- Bruce Elliott
- Altius Vodka co-owner Mark Nigbur tests for booziness.
I first heard of Altius Vodka at the downtown bar 15C, which recently hosted a tasting gala to kick off the distillery's launch in Colorado. Ick, I thought. Colorado vodka? When I think of vodka, what come to mind are ruddy-faced field hands, not rock climbers slurping it out of Nalgene bottles.
So I wasn't itching to taste the stuff. Snob that I am, I couldn't conceive that any good liquor could come from Colorado Springs.
Imagine my surprise, then, when I sipped it next to both Chopin and Grey Goose and it effortlessly and flat-out whomped 'em. Altius was smoother, more refined and had the character of a truly world-class and established vodka -- and they'd only been making it for a few months.
Before, I'd been dimly aware of Colorado Premium Vodka and Vodka 14, ostensibly from Manitou Springs and Boulder, respectively. In truth, both are private-label vodkas made at massive out-of-state distilleries, whereas Altius originates about five miles from my house.
Pure Distilleries, the company that makes Altius, is the baby of Mark Nigbur and Brian Peterson. Altius' genesis took place during the National Hockey League strike, when Nigbur's previous business, a commercial hockey equipment company, found itself in a lull.
"I was flying back from a trade show reading a Continental Airlines magazine article on micro-brewing," says Nigbur. "I was drinking vodka and I put two and two together. I'm a vodka drinker, so I thought, 'It's got to be a new industry.'"
That new industry is micro-distillation. Perhaps a logical counterpart to Colorado's flourishing microbrew movement, micro-distillation simply applies the small-production, handmade treatment to spirits. This means that Altius is produced in batches of 10 cases, and comes out of a handful of stills, rather than dozens or hundreds.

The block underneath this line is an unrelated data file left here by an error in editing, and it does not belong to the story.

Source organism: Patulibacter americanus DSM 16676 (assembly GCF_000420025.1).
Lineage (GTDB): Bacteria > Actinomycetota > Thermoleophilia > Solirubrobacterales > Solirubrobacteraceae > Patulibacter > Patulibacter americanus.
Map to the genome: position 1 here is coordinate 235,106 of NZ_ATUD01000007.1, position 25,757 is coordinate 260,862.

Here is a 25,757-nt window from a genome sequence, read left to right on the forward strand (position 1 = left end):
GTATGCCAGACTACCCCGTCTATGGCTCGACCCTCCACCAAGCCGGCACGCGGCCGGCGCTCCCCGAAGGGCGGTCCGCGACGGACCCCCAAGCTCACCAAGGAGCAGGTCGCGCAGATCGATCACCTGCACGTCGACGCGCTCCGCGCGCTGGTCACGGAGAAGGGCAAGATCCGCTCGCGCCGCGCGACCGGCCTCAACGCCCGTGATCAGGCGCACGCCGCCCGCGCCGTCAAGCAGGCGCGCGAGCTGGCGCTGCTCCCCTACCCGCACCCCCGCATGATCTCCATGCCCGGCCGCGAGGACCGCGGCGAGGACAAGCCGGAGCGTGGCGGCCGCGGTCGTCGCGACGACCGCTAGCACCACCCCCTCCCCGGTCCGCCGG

At the distillery, a mash of yeast, water and grain sugar -- made from Colorado grain -- generates a low-alcohol slurry, which is transferred to preliminary pot stills, where it begins the distillation. The primitive vodka then is moved to the finishing stills. Pure Distilleries uses the only all-glass finishing stills in the world, handmade by a pharmaceutical supply company.
"[The stills'] tolerances are just incredible," Nigbur explains. "Most vodka companies have to distill five or six times to achieve pure alcohol, which is 95.6 percent. We can strip once and finish distilling just once and achieve that purity with this still."
After distilling, the vodka is charcoal-filtered in order to polish the alcohol. It's filtered again and diluted to 40 percent alcohol, or 80 proof, with Deep Rock water, another Colorado product. It then is bottled and shipped.
"Now, anyone who drinks vodka knows it has a taste," Nigbur says. "We're trying to achieve not really a vodka that has no taste or no smell, but more of one that has our own signature fingerprint."
If Altius does have a fingerprint, it's because of the makers' focus on purity. This concept comes up at each stage of the distillery tour and seems to encapsulate the practice of producing alcohol in a micro-distilled way. And because Altius is among the few artisan spirits in the country, they're poised to do very well for themselves.
"We're on the forefront of micro-distillers because there aren't any. There are maybe four in the United States. As the years go on, you'll see more of them. It just is small-batch, hands-on, artisan vodka making," says Nigbur.
"It's not to say that we're the best vodka around. Obviously, we'd like that title, but we're so new. We're just getting our feet wet."
-- Aaron Retka
Available at more than 300 bars and restaurants statewide.
For more, visit altiusvodka.com.